David Hodgins, Executive Director of the LA Better Buildings Challenge, describes how the partnership with ICP will help the project meet its goal. “The mission of the LA Better Buildings Challenge is to support our partners in achieving a minimum of 20% savings by 2020, and to get there we need to have a clear path. We are excited to partner with ICP, which offers our partners a best-practice approach to developing, underwriting, and measuring the impact of their resource efficiency projects,” he said. Read More
It’s easy to get caught up in your “average” Saturday morning in Los Angeles’ Griffith Park neighborhood: a warm, spring sunshine, joggers and walkers lining its paths, families setting up the BBQ and piñatas for afternoon birthday gatherings, and residents practicing Qigong under its trees.
For those of us who grew up here, this is quintessential L.A., a visual display of diversity, well-being and community that many of us cherish – and would like to preserve for future generations.
So it gave me great pride to see a packed auditorium of L.A. residents from all corners of the 43rd Assembly District and beyond ready to discuss an issue affecting millions of Angelenos and threatening the fabric of our culture: climate change.
In a unique forum hosted by EDF and Assemblymember Mike Gatto (D-Los Angeles), the community discussed a variety of environmental issues, most notably the impacts of climate change to the district and to the greater L.A. Region, and what residents can do to engage their local representatives on this critical issue. A panel of experts – including the Environmental Defense Fund, the UCLA Luskin Center for Innovation, the NASA Jet Propulsion Lab, and the Natural Resources Defense Council – helped kickoff the conversation. Read More
By Lauren Navarro and Emily Reyna
What would you do with extra cash? Starting this April, customers of California’s biggest utilities will experience first-hand how the state’s fight against climate change is actually paying off – in the form of real money.
Wait… real money? How does that work?
Source: Flickr/Mike Schmid
Yes. Millions of household customers of Pacific Gas & Electric, San Diego Gas & Electric, Southern California Edison, and other investor-owned utilities will automatically receive a “Climate Credit” twice a year through 2020 – every April and October – as a line item on their utility bill. This money comes from California’s cap-and-trade program, which holds the state’s largest emitters, including electric utilities, accountable for their climate pollution. With cap and trade, regulated companies must buy “allowances,” or permits, if they plan to emit carbon pollution –equivalent to nearly $1.7 billion to date. Now, part of this money is being returned to these utilities’ customers. For average Californians, the Credit will cover the slightly higher rates that cover California’s green transformation. But if you’re conscientious about your energy use – and are a below average energy user – your Credit will be a bonus for you.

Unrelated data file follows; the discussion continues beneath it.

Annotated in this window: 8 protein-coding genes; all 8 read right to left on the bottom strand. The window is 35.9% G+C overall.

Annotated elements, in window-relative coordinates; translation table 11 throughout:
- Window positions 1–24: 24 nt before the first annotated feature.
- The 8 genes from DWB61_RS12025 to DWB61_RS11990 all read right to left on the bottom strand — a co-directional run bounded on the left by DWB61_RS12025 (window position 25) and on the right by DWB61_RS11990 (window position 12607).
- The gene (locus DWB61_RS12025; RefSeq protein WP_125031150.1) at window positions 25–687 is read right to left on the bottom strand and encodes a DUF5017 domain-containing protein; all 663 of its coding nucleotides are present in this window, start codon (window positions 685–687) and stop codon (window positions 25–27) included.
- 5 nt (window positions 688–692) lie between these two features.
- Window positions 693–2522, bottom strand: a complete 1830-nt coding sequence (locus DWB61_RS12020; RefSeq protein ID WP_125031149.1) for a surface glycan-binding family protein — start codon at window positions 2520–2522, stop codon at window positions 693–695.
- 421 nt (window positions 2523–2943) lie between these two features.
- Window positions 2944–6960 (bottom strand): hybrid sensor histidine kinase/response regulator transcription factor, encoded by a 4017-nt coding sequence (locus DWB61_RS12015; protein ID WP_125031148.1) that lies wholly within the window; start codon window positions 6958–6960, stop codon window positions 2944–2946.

The Climate Credit is one way Californians are benefiting from the state’s action on climate and it will help people participate in building a clean energy economy. This smart policy builds on years of people-focused efforts, like energy efficiency standards and clean energy installations. In fact last year California more than doubled its rooftop solar capacity to 2,000 MW of power.
In California, we spend less overall on energy because we use it wisely and waste less, even though we pay more per unit of electricity. In fact, while the state is ranked 8th in average cost of electricity (cents/kWh), we rank 47th in total energy expenditures per capita. Read More
This is the first in a series of posts about leading women in the power, environmental science, advocacy, policy, and business sectors.
Pull back the curtain on climate leadership, and you’ll see women in power. From the author of the country’s leading clean car standards, to the top administrator of the mostambitious climate policy in the nation (California’s AB32), to the scientists and entrepreneurs developing and deploying the advanced technologies driving the nation’s low-carbon economy, women are taking charge of the clean energy sector like never before.
Women have always been on the frontlines of our country’s toughest environmental challenges — including Rachel Carson, who galvanized the country with her exposé of pesticides in Silent Spring, and Hazel Johnson, the ‘Mother of the Environmental Justice Movement,’ who fought against toxic dumping in her own Southeast Chicago community.
But women have not always dominated the energy sector.